Local Wreaths Across America ceremony sees ‘phenomenal’ turnout

Published 12:04 pm Tuesday, December 18, 2018


MONTEVALLO – Thousands of people attended a wreath-laying ceremony honoring servicemen and women at the Alabama National Cemetery on the morning of Dec. 15.

Rain paused long enough for a 30-minute ceremony to take place before families and volunteers were dismissed to lay nearly 6,000 live balsam wreaths at veterans’ graves as part of the annual Wreaths Across America event.

“It was perfect,” Support Committee for the Alabama National Cemetery Chairwoman Pam Nichols said of this year’s ceremony. “Capt. (Gary Michael) Rose did a beautiful job with his remarks. It meant so much to the families here.”

2018 Master of Ceremonies Janice Rogers, WBRC Fox 6 news anchor and the sister of U.S. Marine and Vietnam veteran James Alvin Rogers, opened the ceremony.

Duke Martin, 2nd vice chair of the Support Committee for the ALNC, gave the invocation.

The Bessemer Civil Air Patrol Color Guard presented the colors and escorted wreath layers.

USAF veteran Kathryn Lunsford performed the National Anthem.

Cadet 2nd Lt. Aaron Bell led the Pledge of Allegiance.

Rose, a retired U.S. Army veteran and Medal of Honor recipient, was the keynote speaker.

Lela Brown gave a special musical tribute.

The U.S. Military Team performed a rifle salute.

Jim Quakenbush with Bugles Across America performed Taps.

Bagpiper Jeff Jones played “Amazing Grace” as he led family members with loved ones buried in the cemetery down the hill to begin the wreath laying.

Nichols said an estimated 3,000 volunteers helped with this year’s event at the Alabama National Cemetery, adding, “The crowd here today was phenomenal.”

“When you see this many people come out to help and volunteer, how can you not consider yourself blessed?” Support Committee for the ALNC Overlook Fundraising officer Nancy Barefield said. “It’s an honor and blessing to be here.”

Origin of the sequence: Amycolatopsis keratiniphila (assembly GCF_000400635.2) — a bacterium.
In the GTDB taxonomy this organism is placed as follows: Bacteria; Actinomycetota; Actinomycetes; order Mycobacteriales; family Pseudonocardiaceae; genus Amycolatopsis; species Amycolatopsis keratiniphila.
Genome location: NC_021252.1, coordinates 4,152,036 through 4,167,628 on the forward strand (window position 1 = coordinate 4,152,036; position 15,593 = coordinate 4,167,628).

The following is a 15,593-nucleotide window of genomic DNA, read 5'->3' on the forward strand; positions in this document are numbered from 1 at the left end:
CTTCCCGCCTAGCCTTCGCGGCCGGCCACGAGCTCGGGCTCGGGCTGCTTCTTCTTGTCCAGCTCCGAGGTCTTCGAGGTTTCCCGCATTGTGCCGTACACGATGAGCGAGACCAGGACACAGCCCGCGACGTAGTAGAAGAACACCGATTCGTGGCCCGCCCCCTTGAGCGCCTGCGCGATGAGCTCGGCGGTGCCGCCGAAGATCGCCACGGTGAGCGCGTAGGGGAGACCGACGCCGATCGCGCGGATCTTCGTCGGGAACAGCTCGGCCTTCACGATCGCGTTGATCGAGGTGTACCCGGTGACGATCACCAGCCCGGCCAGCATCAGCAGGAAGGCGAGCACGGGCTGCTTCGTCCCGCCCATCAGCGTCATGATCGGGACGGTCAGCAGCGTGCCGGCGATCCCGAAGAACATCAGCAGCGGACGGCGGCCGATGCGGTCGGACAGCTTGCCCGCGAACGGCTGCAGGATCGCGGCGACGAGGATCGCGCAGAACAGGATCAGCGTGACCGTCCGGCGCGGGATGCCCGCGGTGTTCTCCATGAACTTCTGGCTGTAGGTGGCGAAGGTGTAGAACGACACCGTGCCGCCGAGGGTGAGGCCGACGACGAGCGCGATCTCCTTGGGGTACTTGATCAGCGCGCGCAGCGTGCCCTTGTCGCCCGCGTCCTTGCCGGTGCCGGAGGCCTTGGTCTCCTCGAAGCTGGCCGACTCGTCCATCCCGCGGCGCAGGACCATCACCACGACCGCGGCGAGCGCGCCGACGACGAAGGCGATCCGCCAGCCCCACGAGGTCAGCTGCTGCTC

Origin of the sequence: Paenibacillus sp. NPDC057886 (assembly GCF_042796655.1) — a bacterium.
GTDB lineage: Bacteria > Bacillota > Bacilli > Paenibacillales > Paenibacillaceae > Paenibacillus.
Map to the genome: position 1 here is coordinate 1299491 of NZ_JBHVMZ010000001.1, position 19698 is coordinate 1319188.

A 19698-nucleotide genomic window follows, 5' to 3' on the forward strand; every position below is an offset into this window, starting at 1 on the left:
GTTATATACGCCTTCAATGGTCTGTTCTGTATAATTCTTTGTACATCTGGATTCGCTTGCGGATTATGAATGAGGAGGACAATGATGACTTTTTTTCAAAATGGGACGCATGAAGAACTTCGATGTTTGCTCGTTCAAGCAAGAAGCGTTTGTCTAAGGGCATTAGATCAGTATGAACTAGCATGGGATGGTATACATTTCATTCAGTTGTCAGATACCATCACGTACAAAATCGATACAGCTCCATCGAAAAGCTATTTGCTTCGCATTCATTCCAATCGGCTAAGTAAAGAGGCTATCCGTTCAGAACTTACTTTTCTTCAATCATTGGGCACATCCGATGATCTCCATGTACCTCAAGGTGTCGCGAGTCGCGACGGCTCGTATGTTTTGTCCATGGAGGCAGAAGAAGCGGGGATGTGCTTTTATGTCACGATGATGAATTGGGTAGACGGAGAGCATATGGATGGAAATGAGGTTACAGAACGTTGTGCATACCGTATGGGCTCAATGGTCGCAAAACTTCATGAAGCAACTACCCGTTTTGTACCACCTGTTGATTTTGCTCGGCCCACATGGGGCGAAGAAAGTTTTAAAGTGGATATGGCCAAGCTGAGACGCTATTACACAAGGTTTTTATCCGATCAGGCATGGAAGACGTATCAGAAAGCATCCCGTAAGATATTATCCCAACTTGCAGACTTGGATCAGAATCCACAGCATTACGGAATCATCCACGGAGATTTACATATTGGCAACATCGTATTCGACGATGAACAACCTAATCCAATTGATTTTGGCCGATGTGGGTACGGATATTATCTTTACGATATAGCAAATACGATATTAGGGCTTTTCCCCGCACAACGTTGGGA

About 1,500 more wreaths were needed for this year’s ceremony compared to 2017 because of the cemetery’s rapid growth, Nichols said.

The Support Committee for the Alabama National Cemetery, with the support of the Civil Air Patrol and Blue Star Salute Foundation, has planned and coordinated the ceremony since the cemetery opened in 2008.

The holiday wreaths symbolize honor to all of the men and women who have served and are serving in the armed forces, and to their families who also endure sacrifices.

The Wreaths Across America ceremony originated from a 1992 tribute in which the Worchester Wreath Company of Harrington, Maine, donated its surplus of holiday wreaths to Arlington National Cemetery to be placed in one of the older sections of the cemetery.

In 2005, the annual tribute gained national attention when a photo of the headstones at Arlington adorned with wreaths circulated.

The next year, with the help of the Civil Air Patrol and other civic organizations, simultaneous wreath-laying ceremonies were held at more than 300 locations around the country.

The U.S. Congress unanimously voted that Dec. 13, 2008, would be “Wreaths Across America Day,” and ceremonies were held in every state, Puerto Rico and 24 overseas cemeteries.